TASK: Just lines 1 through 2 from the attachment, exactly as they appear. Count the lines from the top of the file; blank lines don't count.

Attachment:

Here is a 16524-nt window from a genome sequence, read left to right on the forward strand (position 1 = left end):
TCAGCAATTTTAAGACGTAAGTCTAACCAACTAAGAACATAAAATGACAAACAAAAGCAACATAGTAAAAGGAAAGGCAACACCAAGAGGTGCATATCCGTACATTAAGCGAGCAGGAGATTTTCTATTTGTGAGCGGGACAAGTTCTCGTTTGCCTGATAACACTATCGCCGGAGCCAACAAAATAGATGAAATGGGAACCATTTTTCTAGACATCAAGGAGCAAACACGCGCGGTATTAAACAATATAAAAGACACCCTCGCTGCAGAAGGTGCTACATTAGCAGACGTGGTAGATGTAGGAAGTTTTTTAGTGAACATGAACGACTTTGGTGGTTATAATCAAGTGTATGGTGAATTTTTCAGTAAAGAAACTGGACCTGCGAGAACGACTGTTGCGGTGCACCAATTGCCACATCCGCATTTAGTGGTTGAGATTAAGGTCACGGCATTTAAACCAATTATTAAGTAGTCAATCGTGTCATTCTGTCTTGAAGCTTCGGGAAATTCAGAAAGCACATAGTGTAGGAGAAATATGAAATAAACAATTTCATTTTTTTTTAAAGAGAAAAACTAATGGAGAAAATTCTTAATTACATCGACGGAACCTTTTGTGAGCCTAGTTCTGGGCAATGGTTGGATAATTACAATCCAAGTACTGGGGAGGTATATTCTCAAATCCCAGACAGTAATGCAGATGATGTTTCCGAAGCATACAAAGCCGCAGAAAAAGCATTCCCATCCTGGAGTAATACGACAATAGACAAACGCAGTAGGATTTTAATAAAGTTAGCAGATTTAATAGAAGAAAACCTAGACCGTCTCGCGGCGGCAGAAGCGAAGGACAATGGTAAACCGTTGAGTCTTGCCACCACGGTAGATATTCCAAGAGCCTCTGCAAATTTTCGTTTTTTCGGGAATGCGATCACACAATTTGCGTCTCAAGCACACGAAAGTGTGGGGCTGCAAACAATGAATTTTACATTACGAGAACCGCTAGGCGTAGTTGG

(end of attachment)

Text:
Here is a 16524-nt window from a genome sequence, read left to right on the forward strand (position 1 = left end):
TCAGCAATTTTAAGACGTAAGTCTAACCAACTAAGAACATAAAATGACAAACAAAAGCAACATAGTAAAAGGAAAGGCAACACCAAGAGGTGCATATCCGTACATTAAGCGAGCAGGAGATTTTCTATTTGTGAGCGGGACAAGTTCTCGTTTGCCTGATAACACTATCGCCGGAGCCAACAAAATAGATGAAATGGGAACCATTTTTCTAGACATCAAGGAGCAAACACGCGCGGTATTAAACAATATAAAAGACACCCTCGCTGCAGAAGGTGCTACATTAGCAGACGTGGTAGATGTAGGAAGTTTTTTAGTGAACATGAACGACTTTGGTGGTTATAATCAAGTGTATGGTGAATTTTTCAGTAAAGAAACTGGACCTGCGAGAACGACTGTTGCGGTGCACCAATTGCCACATCCGCATTTAGTGGTTGAGATTAAGGTCACGGCATTTAAACCAATTATTAAGTAGTCAATCGTGTCATTCTGTCTTGAAGCTTCGGGAAATTCAGAAAGCACATAGTGTAGGAGAAATATGAAATAAACAATTTCATTTTTTTTTAAAGAGAAAAACTAATGGAGAAAATTCTTAATTACATCGACGGAACCTTTTGTGAGCCTAGTTCTGGGCAATGGTTGGATAATTACAATCCAAGTACTGGGGAGGTATATTCTCAAATCCCAGACAGTAATGCAGATGATGTTTCCGAAGCATACAAAGCCGCAGAAAAAGCATTCCCATCCTGGAGTAATACGACAATAGACAAACGCAGTAGGATTTTAATAAAGTTAGCAGATTTAATAGAAGAAAACCTAGACCGTCTCGCGGCGGCAGAAGCGAAGGACAATGGTAAACCGTTGAGTCTTGCCACCACGGTAGATATTCCAAGAGCCTCTGCAAATTTTCGTTTTTTCGGGAATGCGATCACACAATTTGCGTCTCAAGCACACGAAAGTGTGGGGCTGCAAACAATGAATTTTACATTACGAGAACCGCTAGGCGTAGTTGG